SQL LIMIT in UPDATE when the RDBMS doesn't allows it

Some database systems like MySQL allow to use LIMIT in UPDATE queries, which is quite handy (it also allows offsets, so things like pagination are dead simple), but not all major DB engines allow it.

There aren't so many uses for this scenario, but one is to perform batched updates in resource intensive or long running queries (to avoid exhausting all resources or getting the feared statement timeout error).

One RDBMS that doesn't allows UPDATE with LIMIT is PostgreSQL, but in those cases, there's also a solution, doing an UPDATE-SELECT:

UPDATE mytable SET field=TRUE
WHERE id IN ( SELECT id FROM mytable LIMIT 500 )

Of course that subquery can be as simple or complex as you wish. You can ORDER BY, or filter WHERE field=FALSE, or more complex rule. It's up to you how you handle the logic, but you can replicate the behaviour.

At CartoDB we're starting to face huge data imports that spawn single tables that grow to more than 5GB before even finishing being transformed and adapted to the system, so limiting the amount of rows you georeference in the same batch or avoiding running a GIS geometry transformation function upon millions of rows (which can easily last quite a few minutes) is becoming a high priority.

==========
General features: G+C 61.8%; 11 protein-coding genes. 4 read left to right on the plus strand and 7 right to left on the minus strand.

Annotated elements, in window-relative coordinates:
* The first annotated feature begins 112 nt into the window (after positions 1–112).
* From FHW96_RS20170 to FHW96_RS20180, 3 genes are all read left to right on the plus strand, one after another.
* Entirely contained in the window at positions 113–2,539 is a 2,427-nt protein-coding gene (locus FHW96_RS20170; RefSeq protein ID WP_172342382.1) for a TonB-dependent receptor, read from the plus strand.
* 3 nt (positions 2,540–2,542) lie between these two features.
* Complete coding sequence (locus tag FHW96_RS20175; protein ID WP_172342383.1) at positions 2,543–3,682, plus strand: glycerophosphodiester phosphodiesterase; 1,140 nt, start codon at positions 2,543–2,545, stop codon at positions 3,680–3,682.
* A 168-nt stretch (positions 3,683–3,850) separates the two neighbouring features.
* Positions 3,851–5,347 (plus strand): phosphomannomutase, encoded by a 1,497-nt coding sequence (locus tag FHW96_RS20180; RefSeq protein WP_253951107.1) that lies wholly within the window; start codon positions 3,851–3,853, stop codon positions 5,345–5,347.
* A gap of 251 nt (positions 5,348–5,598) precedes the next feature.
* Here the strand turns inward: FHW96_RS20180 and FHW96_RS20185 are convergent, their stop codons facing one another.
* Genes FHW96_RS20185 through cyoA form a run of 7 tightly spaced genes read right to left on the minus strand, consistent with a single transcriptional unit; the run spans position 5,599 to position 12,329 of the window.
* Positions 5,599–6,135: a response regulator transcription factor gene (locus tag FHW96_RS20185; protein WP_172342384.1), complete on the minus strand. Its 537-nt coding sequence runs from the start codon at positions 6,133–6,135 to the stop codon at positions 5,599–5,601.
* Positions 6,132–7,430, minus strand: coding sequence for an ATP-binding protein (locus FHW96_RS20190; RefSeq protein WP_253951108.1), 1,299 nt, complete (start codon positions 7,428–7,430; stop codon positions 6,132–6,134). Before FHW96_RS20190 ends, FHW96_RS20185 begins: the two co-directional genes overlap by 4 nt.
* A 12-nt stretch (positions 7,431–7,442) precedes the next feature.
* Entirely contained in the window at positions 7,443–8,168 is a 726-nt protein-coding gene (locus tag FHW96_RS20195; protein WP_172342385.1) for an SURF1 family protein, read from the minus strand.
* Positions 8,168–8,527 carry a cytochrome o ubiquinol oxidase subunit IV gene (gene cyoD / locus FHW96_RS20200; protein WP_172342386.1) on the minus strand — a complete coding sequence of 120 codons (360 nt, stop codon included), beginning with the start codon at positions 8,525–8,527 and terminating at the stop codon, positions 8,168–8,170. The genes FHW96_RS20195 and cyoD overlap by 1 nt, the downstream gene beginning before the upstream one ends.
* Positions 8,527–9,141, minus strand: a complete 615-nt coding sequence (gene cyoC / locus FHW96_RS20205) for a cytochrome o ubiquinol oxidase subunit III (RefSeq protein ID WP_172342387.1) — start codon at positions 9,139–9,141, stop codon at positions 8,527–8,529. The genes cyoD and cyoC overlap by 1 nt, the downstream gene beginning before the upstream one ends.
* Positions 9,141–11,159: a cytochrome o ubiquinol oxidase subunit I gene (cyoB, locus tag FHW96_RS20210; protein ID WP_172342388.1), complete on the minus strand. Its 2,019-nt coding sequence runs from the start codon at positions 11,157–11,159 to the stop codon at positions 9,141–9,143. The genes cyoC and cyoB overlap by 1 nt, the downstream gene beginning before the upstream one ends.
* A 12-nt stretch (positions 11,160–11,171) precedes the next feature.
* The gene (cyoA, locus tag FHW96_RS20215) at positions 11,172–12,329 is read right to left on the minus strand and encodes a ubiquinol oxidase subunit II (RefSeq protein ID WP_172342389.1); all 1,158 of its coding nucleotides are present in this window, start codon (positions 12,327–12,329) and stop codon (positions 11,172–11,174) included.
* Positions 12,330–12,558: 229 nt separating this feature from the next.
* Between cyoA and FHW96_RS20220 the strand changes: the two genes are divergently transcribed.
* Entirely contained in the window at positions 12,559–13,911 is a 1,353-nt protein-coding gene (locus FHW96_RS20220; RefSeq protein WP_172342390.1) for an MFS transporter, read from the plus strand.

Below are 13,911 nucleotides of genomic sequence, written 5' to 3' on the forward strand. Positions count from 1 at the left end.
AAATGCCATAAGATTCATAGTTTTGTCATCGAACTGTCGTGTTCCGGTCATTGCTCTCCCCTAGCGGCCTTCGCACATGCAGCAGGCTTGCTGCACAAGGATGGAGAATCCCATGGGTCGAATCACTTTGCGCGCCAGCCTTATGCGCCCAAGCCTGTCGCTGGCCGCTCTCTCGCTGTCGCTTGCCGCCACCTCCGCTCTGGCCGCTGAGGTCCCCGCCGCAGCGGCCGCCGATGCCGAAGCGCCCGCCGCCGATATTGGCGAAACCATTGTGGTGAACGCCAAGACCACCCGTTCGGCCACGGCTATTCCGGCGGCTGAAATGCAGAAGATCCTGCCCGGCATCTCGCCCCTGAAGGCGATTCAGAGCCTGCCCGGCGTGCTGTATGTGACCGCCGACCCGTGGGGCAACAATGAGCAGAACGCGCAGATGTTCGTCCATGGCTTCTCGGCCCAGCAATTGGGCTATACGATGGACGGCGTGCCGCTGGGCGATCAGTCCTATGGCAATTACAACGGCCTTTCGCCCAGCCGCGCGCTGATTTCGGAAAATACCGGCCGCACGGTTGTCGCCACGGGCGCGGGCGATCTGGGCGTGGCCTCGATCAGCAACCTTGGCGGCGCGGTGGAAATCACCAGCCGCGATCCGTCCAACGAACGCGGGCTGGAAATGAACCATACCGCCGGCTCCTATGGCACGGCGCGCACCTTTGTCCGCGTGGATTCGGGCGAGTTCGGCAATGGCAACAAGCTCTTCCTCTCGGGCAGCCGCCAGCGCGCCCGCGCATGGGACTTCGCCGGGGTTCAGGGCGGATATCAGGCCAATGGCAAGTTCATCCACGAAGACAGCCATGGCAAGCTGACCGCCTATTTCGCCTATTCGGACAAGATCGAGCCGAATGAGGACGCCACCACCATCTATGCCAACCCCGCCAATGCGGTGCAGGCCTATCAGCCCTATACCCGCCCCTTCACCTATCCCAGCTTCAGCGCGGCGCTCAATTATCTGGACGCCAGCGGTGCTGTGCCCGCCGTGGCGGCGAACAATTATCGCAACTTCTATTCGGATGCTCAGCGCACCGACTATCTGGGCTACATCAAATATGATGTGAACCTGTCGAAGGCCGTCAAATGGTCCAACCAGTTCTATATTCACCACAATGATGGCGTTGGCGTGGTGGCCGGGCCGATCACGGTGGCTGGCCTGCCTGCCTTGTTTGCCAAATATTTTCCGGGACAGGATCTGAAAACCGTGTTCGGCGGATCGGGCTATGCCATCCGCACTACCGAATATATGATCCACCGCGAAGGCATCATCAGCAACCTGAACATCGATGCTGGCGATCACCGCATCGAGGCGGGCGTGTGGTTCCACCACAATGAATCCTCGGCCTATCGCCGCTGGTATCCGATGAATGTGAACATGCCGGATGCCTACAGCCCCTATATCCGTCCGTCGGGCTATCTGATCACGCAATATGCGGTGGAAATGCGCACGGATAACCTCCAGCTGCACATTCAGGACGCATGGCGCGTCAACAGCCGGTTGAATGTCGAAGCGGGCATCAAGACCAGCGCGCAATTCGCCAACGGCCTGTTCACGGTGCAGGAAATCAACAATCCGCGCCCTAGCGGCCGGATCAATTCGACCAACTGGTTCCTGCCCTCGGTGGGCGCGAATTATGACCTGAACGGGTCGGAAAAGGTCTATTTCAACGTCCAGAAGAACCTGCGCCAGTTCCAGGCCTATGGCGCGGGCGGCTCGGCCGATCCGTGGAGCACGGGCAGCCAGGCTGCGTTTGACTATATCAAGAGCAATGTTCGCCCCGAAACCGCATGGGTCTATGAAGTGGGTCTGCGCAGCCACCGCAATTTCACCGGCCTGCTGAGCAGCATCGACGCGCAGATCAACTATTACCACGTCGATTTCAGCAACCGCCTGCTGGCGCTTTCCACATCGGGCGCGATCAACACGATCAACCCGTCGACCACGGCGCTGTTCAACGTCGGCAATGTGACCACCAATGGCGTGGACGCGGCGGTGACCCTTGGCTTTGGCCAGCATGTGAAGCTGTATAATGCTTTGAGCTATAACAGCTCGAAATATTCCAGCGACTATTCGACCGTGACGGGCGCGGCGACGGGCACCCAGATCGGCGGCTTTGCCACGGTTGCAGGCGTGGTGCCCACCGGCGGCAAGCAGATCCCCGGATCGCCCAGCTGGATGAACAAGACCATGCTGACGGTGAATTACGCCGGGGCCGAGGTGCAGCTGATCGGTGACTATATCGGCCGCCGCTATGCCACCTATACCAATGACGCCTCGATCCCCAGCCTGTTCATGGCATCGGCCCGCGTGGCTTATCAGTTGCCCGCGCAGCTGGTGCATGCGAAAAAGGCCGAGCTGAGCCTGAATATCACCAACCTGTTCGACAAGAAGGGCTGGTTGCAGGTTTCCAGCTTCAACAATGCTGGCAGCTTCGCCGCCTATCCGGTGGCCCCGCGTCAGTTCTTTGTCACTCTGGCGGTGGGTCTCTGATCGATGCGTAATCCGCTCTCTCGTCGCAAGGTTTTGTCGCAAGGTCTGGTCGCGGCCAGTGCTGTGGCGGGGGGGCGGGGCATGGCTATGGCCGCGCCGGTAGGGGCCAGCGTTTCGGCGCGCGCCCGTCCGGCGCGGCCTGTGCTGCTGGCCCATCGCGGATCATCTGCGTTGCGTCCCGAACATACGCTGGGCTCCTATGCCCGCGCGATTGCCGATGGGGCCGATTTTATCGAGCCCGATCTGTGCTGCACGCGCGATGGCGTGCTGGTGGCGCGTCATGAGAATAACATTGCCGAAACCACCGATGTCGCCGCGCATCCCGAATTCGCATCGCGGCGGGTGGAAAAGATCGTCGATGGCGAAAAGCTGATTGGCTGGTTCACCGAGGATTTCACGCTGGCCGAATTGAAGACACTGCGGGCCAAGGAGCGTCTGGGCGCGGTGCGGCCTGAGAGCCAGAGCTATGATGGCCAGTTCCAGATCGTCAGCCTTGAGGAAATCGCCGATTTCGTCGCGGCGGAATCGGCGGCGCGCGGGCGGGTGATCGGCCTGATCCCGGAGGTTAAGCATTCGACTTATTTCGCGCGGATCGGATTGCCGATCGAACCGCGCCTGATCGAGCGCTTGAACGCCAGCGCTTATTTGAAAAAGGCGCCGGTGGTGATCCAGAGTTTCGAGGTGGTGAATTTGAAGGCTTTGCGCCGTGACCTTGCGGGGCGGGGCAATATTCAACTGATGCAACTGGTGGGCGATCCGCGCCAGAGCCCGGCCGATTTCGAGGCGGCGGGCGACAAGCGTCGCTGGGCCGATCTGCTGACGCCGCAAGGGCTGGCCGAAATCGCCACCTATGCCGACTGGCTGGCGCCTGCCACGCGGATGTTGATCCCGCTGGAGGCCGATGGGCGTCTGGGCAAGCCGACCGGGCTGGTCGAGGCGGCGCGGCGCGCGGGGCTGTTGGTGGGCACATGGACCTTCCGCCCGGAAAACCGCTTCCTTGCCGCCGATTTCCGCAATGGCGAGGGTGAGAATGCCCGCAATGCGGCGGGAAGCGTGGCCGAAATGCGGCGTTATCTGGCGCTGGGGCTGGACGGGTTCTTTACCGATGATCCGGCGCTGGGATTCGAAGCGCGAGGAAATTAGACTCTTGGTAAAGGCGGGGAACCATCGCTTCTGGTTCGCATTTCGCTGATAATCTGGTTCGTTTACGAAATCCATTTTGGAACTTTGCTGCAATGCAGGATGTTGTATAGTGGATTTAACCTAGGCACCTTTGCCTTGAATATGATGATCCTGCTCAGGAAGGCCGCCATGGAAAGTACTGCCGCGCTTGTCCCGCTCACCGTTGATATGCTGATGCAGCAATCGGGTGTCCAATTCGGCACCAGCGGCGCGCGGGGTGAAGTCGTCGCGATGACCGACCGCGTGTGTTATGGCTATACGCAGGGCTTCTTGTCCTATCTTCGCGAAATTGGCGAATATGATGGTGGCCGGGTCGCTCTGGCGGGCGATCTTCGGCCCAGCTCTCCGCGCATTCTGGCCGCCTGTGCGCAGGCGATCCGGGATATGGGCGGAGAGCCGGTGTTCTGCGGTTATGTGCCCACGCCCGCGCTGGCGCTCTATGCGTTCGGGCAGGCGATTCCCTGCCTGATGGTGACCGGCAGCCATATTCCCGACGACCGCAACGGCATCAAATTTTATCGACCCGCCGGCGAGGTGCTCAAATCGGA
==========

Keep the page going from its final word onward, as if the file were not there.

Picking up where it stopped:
Applying this idea of batching queries I've come with a pretty simple but working solution to batch any import-related query. Just feed in some parameters, the query optionally specifying where two placeholders go, and let it do the magic.

What I do have fine control of which rows have already been updated is adding a temporally column to the table and drop it after the last batch finishes. It has an index (thanks for the idea @luisico) because it will be accessed a lot:

ALTER TABLE table_name ADD column_name BOOLEAN DEFAULT FALSE;

CREATE INDEX idx_column_name ON table_name (column_name);

But, while doing some tests and checking running processes I saw that postgres was autovacuuming constantly during the import, which has a big impact on performance, so I did another optimization, disabling auto-vacuuming until all import tasks are done and the table is ready:

ALTER TABLE table_name SET (autovacuum_enabled=FALSE, toast.autovacuum_enabled=FALSE)

ALTER TABLE table_name SET (autovacuum_enabled=TRUE, toast.autovacuum_enabled=TRUE)

After this changes, I was able to batches of 50,000 rows with normalizations and transformations in ~1 minute where before that same dataset was timing out with statement_timeout set to 5 minutes.

Without batching but applying the index and no autovacuum we can squeeze more "rows processed per second" but we risk (and believe me, it happens) getting a too big dataset that ends up failing, so I think it's better to go a little slower and instead make sure there's some hard limit on resources.

The task is far from over because when you remove a bottleneck usually another appears, so further steps in the import process now need to be improved to handle GB datasets and/or several million rows, but where's the fun if there is no challenge?

Bonus: Other resources I'm researching to optimize importing data to postgres are PostgreSQL Server tune-up, Background Writer checkpoints configuration and Write Ahead Log synchronization config.

Posted by Kartones on 2014-03-20

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